According to the indictment, from 2010 to 2018, two car dealerships in Marin County employed Markus to perform bookkeeping.  She held various titles during her employment, including Office Accountant, Payroll Administrator, Payroll Clerk, and Office Manager.  Markus’s responsibilities included payroll processing, bank reconciliations, and posting ledgers for the dealerships using their “dealer management system,” or DMS, which is a software program that performs inventory management, bank reconciliation, finance, and payment and payroll processing.

According to the indictment, it is alleged that, starting in January 2014, and continuing through October 2018, Markus created special payrolls for herself, using the DMS software, and used the same software to write unauthorized checks to herself and created unauthorized bonuses and vacation pay. She then moved these funds from the dealerships’ bank accounts to personal accounts that she controlled.  

Markus allegedly attempted to hide her fraud by deleting the record of fraudulent checks, bonuses, vacation pay, and payroll direct deposits within DMS and by manipulating bank reconciliations and ledgers and clearing entries from payroll records. Overall, during D the nearly five-year period, Markus embezzled more than $1.7 million this way.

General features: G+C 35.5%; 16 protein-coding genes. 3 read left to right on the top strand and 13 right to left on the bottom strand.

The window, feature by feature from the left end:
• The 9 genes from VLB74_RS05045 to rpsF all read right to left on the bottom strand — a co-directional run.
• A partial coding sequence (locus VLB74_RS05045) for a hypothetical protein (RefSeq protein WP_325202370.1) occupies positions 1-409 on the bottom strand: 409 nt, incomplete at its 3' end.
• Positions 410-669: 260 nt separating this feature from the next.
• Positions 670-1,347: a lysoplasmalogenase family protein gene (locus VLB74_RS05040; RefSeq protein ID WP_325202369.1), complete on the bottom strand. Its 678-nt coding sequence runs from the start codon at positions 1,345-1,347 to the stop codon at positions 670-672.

St. Louis Man Faces Robbery and Firearms Charges

On Feb. 22, Mercedes W. Gregory, 33, made an initial appearance in federal district court to face federal charges that had been filed back in September 2021.  According to charging documents, Gregory is accused of robbing a Kohl’s department store and brandishing a firearm while doing so. He was additionally charged with being a felon in possession of a firearm.  Gregory was being held at the time in the St. Louis County Jail on unrelated charges. 

According to the indictment, on July 12, 2021, Gregory entered the Kohl’s located in the city of Manchester and began stealing merchandise.  When confronted by a Loss Prevention Officer in the parking lot, Gregory threatened him with a handgun.  Gregory is prohibited from possessing a handgun after previously being convicted of a felony.  Gregory was taken into custody on unrelated charges in the City of St. Louis on July 23, 2021.

Iowa Pharmacist Faces Charges of Tampering and Prescription Drug Theft

A pharmacist who stole controlled substances from two Iowa pharmacies and tampered with medications pled guilty Feb. 23 in federal court in Cedar Rapids. Anthony Pape, 33, from Dubuque, Iowa, was convicted of two counts of theft of controlled substances from two different pharmacies and two counts of tampering with a consumer product, specifically controlled substances.

As part of his plea agreement, Pape admitted that he worked as a pharmacist in two different pharmacies in Dubuque when he stole controlled substances from those pharmacies.  As part of multiple investigation an inventory of the pharmacies found hundreds of doses of controlled substances were stolen over the course of his employment, and there was also evidence that Pape tampered with capsules of controlled substances by removing all or most of the controlled substance from the capsule and then returning the empty capsules to the pharmacy bulk medication bottle, which he provided to patients.

Pape faces as much as 28 years in prison, a possible $1,000,000 fine, and 8 years of supervised release following any prison sentence.  At the plea Pape acknowledged that he will also be required to pay restitution to the victims of his crimes and will forfeit his Iowa pharmacist’s license.